We did a tour of the back yard in which were parked several vehicles. One was the now famous Cadillac (though not pink in colour as often described), another was a little like a Bedford delivery van. We went inside and in the back of the vehicle was a compact darkroom, enlargers, trays, and rolls of processed film in special cardboard gridded boxes. It was cramped but functional – later I was to discover that Eunice was the darkroom operator. I had a lot of respect for that lady and her workspace.

In a lean-to shed at the back of the property Frank reached into a large cardboard box and pulled out a handful of black and white prints of houses. He had already told me of his Pan American Home Photographic Company business of photographing houses from the Cadillac (and other vehicles) as he drove down the street steering the car with his knees taking photos. These photographs were subsequently processed and printed and salesmen, sometime Frank himself, would then call back at the houses and sell prints that could be mounted on cards or calendars. The company brand phrase was From Our Home to Your Home.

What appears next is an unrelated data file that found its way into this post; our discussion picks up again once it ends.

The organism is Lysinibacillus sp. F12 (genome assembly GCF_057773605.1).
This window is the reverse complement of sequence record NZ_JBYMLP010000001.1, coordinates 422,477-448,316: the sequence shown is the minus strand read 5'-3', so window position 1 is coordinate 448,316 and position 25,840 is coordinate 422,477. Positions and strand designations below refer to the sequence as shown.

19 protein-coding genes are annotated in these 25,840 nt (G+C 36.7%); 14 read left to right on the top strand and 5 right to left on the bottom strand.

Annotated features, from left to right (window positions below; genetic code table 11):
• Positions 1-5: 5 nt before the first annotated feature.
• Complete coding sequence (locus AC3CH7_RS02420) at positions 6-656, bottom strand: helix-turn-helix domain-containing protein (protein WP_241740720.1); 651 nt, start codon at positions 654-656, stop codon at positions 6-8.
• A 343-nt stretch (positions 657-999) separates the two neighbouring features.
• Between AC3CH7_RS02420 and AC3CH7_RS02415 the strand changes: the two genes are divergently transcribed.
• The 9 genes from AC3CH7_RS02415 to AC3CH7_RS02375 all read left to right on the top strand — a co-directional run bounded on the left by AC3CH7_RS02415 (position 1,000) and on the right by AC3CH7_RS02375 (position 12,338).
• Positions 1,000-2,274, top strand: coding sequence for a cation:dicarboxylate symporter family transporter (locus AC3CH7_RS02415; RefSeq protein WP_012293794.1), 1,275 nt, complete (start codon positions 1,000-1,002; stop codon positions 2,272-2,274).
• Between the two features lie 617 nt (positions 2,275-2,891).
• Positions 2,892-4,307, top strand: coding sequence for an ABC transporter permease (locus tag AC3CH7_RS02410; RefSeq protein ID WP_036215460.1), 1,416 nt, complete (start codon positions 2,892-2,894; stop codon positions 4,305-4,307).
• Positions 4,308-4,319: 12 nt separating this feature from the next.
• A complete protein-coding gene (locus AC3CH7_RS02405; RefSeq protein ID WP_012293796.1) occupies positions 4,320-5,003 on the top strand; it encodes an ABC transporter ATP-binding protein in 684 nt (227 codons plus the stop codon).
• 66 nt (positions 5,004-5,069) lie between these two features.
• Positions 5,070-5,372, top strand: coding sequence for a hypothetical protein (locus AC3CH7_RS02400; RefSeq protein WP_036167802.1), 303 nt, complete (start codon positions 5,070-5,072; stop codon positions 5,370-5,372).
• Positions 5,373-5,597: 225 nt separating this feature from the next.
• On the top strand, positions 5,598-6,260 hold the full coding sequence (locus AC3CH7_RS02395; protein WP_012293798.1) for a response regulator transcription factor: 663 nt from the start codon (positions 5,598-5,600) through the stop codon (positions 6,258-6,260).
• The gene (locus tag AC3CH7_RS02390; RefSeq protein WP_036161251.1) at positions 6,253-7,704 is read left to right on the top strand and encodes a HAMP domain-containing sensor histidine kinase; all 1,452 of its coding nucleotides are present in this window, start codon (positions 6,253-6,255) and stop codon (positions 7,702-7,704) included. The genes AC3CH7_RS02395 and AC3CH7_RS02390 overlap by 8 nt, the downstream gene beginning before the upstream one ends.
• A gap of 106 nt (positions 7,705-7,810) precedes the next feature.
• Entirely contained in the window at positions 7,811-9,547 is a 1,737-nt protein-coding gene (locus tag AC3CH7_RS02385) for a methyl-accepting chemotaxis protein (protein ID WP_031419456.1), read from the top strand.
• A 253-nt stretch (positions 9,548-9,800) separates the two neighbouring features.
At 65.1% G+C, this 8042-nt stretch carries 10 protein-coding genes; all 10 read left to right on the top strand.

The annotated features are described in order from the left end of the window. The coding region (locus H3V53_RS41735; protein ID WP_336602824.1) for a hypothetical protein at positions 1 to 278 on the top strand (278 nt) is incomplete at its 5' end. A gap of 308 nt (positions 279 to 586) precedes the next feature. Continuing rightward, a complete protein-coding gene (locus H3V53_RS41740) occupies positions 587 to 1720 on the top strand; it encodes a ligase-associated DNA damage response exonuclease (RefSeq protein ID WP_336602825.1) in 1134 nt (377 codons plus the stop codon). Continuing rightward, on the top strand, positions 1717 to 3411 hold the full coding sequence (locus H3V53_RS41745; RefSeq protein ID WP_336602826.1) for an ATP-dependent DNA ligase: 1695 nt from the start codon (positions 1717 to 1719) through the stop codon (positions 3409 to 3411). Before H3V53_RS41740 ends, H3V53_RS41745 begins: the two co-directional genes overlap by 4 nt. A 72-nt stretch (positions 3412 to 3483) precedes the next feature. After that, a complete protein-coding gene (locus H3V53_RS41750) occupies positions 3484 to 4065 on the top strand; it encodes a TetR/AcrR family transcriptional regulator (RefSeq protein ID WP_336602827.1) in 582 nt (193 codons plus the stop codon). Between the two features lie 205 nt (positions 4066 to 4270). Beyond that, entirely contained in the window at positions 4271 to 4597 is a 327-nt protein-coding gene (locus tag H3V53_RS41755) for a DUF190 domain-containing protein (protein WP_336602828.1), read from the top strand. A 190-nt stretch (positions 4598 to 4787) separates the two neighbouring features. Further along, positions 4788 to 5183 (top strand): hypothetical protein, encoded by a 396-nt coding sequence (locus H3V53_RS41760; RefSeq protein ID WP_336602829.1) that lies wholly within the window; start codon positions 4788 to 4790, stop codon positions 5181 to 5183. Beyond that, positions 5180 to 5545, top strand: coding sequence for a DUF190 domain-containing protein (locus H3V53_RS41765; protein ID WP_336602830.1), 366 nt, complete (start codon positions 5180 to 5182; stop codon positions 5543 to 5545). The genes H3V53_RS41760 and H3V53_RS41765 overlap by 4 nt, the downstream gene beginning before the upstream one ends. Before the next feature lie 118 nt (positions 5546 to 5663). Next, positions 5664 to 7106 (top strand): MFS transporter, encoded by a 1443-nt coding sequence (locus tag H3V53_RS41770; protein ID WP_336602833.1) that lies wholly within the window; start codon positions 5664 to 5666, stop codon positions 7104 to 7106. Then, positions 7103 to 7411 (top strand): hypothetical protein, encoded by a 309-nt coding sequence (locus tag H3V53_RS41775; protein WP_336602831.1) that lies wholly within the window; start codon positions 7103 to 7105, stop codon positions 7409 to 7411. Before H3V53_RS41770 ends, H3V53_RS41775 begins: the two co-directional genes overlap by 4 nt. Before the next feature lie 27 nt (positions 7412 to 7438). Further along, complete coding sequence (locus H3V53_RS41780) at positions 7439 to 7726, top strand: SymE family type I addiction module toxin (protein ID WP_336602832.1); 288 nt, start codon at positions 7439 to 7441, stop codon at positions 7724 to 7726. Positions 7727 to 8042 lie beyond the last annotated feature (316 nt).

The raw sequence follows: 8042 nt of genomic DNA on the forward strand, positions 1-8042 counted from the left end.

I looked around and saw maybe 8-10 boxes the size of which would have been 80cmx60cmx60cm and each box was crammed full of prints. I asked how did he end up with so many photographs? His answer was that at the time the sales tax on photographic materials was 27.5% and as he did not have a sales tax exemption number for his business he paid tax when he bought film and photo paper. At the end of each financial year the value of the tax on the unsold photographs could be claimed as a sales tax credit. The volume of work he was doing that was unsold amounted to a reasonable credit but the prints needed to be retained along with other taxation documents for many years. These photographs came from a time 20-25 years earlier and had not been disposed.